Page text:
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Holy, Holy, Holy: The Demands of the Holy (part 7)

So how are we to respond to the dimensions and demands of the holy? Dwight begins addressing this question your Sabbath installment of Holy, Holy, Holy.

Our first response should be that of wonderment ... oh, the wonder of it all!

We have a very rich legacy of wonder and of awe from the Bible and from Judaism. A legacy of astonishment, of what the Bible calls fear. But fear is such a negative term in English, it doesn’t convey the meaning in Hebrew. Consider this prophetic utterance in Exodus 15:11, “Who is like you, O LORD, among the gods? Who is like you, majestic in holiness, awesome in glorious deeds, doing wonders?" The Israelites have just passed out of enslavement in Egypt and they are celebrating. They have been delivered by the right hand (the power) of God, their enemies have been swamped under the ocean and now they are rejoicing over their God. What do they say? They speak of his holiness, "who among the gods is like you O Yahweh?" In other words, no one—there is nobody like you. This is a rhetorical statement; you are different, distinct, other than anyone or anything else. Remember we looked at Sennacherib’s problem? He was comparing the God of Israel with other deities. He said none of the other deities have come to the aid of the people I've conquered, what makes you think Yahweh is going to deliver you from my might and power? He profaned the name of God, he compared God to an ordinary common deity and Yahweh showed himself mightily.

"Who is like you, majestic in holiness, awesome in glorious deeds, doing wonders?"

I pray that a spirit of radical amazement and wonder will overtake you. We need to become more childlike, we need to be in awe and wonder at the majesty of God’s holiness, at his continual miracles. I think that most of us as Christians have lost a great deal of this legacy, and as a result we are perishing. In some cases not even for a lack of information, we are perishing for a lack of appreciation. The problem may not be so much ignorance as it is indifference. I heard someone say something that struck me as extraordinarily wise, "God is not nearly as offended by drunkards, prostitutes, or the fallen materialistic people in this world as he is by the indifference of his people." It is the disinterest of Christians that breaks his holy heart; the kind of passivity which says what’s new? Impress me with your sermon, impress me with your preaching style, impress me with your music; I have seen it all, I have heard it all. The LORD God would spit you out of his mouth, myself included.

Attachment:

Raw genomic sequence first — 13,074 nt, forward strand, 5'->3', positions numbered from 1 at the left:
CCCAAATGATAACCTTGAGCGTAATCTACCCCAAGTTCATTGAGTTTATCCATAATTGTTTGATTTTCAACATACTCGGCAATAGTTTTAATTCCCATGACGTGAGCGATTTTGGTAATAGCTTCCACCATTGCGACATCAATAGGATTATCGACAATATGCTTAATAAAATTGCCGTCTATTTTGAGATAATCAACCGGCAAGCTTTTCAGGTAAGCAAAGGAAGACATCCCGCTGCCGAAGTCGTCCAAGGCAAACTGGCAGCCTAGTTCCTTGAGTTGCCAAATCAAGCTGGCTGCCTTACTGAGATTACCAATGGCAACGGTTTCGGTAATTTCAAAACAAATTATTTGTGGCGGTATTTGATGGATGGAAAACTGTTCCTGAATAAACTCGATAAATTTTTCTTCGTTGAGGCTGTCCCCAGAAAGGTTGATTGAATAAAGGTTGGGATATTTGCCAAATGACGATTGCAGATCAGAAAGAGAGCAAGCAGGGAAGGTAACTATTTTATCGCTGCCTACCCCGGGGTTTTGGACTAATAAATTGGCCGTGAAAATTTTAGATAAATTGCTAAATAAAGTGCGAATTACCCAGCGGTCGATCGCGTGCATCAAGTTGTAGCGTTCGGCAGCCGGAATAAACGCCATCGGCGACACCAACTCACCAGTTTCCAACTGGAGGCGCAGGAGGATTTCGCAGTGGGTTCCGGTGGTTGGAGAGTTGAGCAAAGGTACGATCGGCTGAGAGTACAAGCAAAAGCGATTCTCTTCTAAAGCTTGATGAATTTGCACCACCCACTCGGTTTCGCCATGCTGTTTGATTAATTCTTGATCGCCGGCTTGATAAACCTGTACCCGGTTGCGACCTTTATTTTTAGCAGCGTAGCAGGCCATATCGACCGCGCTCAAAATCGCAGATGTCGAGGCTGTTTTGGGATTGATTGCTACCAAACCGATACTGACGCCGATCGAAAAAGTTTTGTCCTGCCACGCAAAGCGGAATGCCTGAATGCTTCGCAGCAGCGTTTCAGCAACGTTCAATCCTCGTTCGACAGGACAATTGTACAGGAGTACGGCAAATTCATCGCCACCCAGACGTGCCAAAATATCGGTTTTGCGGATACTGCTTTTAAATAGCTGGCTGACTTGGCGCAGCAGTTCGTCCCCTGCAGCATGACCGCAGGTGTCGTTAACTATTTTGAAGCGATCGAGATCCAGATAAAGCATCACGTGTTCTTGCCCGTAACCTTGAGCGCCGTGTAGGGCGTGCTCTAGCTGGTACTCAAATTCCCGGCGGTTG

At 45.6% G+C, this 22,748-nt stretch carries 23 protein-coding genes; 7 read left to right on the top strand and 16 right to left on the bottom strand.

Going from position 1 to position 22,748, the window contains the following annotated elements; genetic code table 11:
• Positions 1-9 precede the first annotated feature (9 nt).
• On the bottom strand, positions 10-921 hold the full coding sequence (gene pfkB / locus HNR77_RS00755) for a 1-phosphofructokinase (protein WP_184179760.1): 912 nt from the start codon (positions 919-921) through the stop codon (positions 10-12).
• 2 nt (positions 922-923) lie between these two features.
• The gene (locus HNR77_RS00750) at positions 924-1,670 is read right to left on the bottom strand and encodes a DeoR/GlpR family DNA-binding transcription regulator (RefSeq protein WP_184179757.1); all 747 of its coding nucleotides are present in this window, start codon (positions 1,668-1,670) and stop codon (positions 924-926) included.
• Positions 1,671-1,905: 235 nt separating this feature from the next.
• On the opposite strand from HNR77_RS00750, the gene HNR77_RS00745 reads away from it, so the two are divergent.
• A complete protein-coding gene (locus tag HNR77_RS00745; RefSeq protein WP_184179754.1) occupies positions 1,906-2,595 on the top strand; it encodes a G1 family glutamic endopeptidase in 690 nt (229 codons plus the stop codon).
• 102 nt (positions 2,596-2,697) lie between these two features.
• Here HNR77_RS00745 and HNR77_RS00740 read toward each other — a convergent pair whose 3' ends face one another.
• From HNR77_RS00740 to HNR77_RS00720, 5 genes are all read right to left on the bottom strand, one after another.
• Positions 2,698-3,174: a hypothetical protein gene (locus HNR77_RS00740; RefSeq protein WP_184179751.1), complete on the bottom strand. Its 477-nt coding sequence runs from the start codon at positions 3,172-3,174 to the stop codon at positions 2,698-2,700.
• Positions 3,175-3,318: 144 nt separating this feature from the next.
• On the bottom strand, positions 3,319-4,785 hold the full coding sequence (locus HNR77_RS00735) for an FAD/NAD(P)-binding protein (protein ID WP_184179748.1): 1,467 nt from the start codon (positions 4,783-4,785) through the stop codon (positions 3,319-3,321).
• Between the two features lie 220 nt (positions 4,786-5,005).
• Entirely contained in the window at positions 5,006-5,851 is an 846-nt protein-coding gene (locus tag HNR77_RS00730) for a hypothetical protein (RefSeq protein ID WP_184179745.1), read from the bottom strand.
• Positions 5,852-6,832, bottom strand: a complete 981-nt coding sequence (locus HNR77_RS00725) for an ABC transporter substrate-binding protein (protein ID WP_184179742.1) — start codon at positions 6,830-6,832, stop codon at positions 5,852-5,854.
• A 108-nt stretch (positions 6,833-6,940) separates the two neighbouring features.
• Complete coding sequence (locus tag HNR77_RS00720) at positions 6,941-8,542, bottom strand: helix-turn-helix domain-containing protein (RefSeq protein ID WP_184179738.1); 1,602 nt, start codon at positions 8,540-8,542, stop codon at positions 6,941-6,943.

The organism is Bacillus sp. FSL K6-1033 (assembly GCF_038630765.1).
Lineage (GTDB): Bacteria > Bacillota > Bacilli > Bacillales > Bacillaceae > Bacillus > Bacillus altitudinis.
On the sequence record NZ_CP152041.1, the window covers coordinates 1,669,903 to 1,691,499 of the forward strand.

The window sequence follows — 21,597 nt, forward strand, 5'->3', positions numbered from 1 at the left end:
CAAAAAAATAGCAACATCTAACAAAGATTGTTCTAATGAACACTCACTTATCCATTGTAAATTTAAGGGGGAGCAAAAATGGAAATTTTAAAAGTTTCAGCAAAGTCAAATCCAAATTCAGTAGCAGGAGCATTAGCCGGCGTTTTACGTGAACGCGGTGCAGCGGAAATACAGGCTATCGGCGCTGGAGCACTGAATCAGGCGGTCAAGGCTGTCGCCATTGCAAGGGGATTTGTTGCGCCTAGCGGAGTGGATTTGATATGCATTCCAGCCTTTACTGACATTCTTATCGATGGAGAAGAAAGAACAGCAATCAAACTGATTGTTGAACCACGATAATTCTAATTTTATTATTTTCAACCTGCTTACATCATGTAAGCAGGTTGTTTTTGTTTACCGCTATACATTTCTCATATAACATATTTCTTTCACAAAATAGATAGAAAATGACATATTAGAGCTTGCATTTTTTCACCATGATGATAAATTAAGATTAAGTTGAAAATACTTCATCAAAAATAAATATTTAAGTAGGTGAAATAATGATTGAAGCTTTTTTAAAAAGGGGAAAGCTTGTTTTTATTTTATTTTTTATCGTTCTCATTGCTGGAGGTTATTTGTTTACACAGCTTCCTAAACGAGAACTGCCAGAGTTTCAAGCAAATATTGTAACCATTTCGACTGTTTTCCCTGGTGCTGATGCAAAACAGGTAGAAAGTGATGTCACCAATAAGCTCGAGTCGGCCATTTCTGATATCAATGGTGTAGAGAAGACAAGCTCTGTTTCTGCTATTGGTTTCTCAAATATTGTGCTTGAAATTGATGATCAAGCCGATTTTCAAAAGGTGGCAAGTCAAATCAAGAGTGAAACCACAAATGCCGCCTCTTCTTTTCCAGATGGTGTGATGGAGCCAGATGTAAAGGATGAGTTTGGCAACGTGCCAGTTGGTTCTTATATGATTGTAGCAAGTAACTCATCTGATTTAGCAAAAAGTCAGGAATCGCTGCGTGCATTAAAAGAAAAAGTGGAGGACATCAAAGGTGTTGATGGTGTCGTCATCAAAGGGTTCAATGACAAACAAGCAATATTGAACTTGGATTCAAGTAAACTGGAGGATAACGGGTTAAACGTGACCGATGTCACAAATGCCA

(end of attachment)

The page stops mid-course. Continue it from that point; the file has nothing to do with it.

• Have we lost the sense of appreciation and wonder?

  • Are we consumed with a spirit of indifference?

One reason we try to engage you in praise and worship before the teaching is to break you out of that worldly spirit of apathy and indifference. You need to come into this place as a holy place, and you need to be holy people. Lay down your cares, concerns, and preoccupations. Cast off your laid-back mindset. Be amazed at who God is—that it is by his grace that you are breathing, looking, hearing! We are presumptuous, we think everything can be explained, just ask the right expert or give science time. What chutzpah! There is no mystery left, we have it all figured out. Hear the truth; everything cannot be comprehended, there is mystery. In fact, the most brilliant philosopher and the most astute scientist still cannot explain how it is that we can comprehend what we even seek to comprehend. Deep down we all know we do not know everything. Simply explain to me how it is that we comprehend anything, at all. This is a mystery! One that should cause us to bow down before the ineffable, the Holy One of Israel.

* This is an audio transcript, listen to the original message here.

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This study is from a professionally produced transcription of the audio recording. It was edited for readability by the team at JC Studies.

Dwight A. Pryor (1945-2011) was a gifted Bible teacher of exceptional clarity and depth who earned the friendship and admiration of both Christian and Jewish scholars—in the United States and Israel—as well as the respect and appreciation of followers of Jesus around the world. His expertise in the language, literature, and culture of Israel during the life and time of Jesus and the early church yield insights that nourish every area of faith and practice.

Dwight founded JC Studies in 1984 to edify the people of God. Click here to explore over fifty of his audio and video seminars.

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